Objective: To determine in a cohort of hospitalized persons with AIDS: 1) their preferences for various postdischarge long-term care settings, 2) the postdischarge settings recommended by primary care providers (doctors, nurses, and social workers), and 3) the impact of these views on the resulting discharge dispositions.
Design: Prospective cohort study.
Setting: Medical wards of five Seattle tertiary care hospitals.
Participants: 120 consecutive hospitalized persons with AIDS and their primary care providers.
Measurements and main results: Although 70 (58%) of the patients found care in an AIDS long-term care facility acceptable, 87 (73%) preferred home care. Thirty-eight (32%) of the cohort were appropriate for long-term care after hospitalization, according to primary care providers. Eleven of the 38 patients deemed appropriate for long-term care were discharged to long-term care settings; among these, three had preferred home care. Likelihood of discharge to long-term care settings increased if patients found it acceptable (OR = 7.1; 95% CI = 3.2, 15.5), if they did not prefer home care (OR = 7.7; 95% CI = 4.7, 13.5), and if providers judged them to be appropriate for long-term care (OR = 29; 95% CI = 13, 64). In unstructured interviews, availability of emotional and medical support and privacy emerged as important factors to persons with AIDS considering long-term care.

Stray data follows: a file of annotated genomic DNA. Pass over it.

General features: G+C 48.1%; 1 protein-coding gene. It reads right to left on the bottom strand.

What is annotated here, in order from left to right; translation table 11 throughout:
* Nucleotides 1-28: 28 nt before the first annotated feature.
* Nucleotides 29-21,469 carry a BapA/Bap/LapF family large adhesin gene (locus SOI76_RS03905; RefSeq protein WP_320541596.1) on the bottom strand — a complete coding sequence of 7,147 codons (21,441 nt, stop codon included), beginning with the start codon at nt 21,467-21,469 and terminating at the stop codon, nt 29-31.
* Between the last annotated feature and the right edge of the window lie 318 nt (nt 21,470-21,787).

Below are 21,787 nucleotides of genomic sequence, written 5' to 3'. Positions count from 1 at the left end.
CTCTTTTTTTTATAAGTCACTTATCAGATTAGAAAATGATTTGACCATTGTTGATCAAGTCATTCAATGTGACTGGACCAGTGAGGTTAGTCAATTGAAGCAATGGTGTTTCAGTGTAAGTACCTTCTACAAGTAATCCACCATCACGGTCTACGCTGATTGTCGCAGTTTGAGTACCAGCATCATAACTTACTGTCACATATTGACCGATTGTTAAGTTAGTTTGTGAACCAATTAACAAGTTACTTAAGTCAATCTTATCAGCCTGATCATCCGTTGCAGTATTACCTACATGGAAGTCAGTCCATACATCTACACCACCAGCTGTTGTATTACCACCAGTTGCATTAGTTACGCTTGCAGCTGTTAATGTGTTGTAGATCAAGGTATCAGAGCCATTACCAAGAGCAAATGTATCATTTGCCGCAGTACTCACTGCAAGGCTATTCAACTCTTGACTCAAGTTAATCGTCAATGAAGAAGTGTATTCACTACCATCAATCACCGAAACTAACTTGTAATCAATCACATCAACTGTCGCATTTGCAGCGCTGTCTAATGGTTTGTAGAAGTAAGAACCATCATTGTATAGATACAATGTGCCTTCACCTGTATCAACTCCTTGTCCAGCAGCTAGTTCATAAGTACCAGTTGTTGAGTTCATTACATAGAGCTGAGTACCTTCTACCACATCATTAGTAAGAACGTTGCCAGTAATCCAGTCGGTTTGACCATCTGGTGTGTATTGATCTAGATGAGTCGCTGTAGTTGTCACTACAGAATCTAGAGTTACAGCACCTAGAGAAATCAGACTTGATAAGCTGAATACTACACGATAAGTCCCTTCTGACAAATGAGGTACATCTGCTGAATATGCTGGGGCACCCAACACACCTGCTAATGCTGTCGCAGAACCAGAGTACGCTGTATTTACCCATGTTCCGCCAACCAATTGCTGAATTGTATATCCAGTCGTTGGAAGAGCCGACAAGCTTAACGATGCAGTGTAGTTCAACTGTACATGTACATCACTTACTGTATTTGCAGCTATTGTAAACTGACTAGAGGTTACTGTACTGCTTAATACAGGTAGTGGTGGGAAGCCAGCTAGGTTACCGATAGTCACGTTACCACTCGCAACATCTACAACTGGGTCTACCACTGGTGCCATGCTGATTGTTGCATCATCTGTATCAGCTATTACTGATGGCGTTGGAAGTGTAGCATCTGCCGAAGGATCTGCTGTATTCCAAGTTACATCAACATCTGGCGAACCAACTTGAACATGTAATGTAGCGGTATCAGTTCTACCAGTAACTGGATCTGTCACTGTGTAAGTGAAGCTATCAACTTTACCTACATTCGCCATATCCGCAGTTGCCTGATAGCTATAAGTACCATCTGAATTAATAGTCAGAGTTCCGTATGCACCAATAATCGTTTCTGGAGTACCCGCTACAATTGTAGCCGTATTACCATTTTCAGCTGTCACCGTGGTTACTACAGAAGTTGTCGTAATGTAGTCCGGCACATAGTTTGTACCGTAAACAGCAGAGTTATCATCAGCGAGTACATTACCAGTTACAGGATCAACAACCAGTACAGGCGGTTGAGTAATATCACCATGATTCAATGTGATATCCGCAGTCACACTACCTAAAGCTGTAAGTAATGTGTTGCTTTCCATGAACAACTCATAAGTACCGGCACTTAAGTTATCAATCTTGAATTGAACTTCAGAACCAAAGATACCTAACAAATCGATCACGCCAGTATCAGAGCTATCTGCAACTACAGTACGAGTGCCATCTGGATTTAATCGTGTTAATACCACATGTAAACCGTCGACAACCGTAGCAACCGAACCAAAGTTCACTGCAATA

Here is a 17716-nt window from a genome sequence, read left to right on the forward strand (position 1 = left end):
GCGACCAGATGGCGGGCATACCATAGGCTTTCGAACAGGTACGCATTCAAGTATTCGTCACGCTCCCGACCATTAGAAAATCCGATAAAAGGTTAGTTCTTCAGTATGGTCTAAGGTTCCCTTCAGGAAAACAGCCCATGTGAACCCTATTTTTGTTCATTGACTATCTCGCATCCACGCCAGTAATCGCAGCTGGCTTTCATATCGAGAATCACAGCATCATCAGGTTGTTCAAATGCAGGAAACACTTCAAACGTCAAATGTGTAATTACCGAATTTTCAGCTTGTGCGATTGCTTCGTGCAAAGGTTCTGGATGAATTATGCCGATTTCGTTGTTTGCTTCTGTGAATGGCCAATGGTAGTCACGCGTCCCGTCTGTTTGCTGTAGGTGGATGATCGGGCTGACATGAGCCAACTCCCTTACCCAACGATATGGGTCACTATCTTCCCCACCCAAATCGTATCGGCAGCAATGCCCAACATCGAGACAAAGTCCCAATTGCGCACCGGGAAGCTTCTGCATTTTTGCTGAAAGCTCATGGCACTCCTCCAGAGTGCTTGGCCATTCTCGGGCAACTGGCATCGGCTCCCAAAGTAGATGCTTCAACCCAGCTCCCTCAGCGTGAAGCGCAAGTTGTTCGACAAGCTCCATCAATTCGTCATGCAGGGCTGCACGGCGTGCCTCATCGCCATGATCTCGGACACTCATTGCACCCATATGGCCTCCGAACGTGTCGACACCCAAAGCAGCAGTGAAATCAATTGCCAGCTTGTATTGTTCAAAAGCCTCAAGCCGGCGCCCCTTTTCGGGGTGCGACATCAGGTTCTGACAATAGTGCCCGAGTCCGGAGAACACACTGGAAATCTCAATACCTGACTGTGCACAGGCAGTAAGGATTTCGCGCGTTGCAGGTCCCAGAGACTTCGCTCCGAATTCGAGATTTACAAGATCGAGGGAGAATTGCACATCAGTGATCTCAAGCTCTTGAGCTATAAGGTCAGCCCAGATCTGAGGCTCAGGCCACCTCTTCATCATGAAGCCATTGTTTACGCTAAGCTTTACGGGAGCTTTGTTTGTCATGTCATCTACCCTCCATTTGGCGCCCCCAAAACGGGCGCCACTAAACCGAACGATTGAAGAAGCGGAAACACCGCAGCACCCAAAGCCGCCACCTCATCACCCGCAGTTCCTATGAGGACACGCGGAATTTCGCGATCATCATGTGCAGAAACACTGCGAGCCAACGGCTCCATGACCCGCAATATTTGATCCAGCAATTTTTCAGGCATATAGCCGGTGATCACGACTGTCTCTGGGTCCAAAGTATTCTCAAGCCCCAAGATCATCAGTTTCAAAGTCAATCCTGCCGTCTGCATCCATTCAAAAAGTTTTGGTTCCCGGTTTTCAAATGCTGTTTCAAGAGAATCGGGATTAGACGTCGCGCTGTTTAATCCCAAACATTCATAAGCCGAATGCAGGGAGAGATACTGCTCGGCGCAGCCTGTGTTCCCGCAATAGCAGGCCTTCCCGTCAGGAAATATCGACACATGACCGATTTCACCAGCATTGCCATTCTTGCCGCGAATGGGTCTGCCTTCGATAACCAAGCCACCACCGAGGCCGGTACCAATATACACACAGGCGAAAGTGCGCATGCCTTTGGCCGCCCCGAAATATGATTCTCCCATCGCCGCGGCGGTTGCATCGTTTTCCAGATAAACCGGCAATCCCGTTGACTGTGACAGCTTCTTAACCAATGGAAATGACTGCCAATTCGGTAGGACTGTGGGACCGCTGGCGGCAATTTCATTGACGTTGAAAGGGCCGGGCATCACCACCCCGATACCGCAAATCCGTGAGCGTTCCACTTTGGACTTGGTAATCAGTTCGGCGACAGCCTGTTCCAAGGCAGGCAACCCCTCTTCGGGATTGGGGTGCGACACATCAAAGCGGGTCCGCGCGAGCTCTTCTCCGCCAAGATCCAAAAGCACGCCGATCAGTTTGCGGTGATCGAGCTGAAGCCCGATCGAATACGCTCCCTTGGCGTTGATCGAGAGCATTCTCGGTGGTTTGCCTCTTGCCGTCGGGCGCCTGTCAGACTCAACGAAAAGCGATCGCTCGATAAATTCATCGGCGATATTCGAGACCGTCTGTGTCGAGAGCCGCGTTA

Conclusions: Hospitalized persons with AIDS willingly express their desires for various postdischarge care settings. A majority find long-term care in AIDS facilities acceptable, although they generally prefer home care. Discharge disposition is associated with acceptability, preference, and appropriateness for long-term care.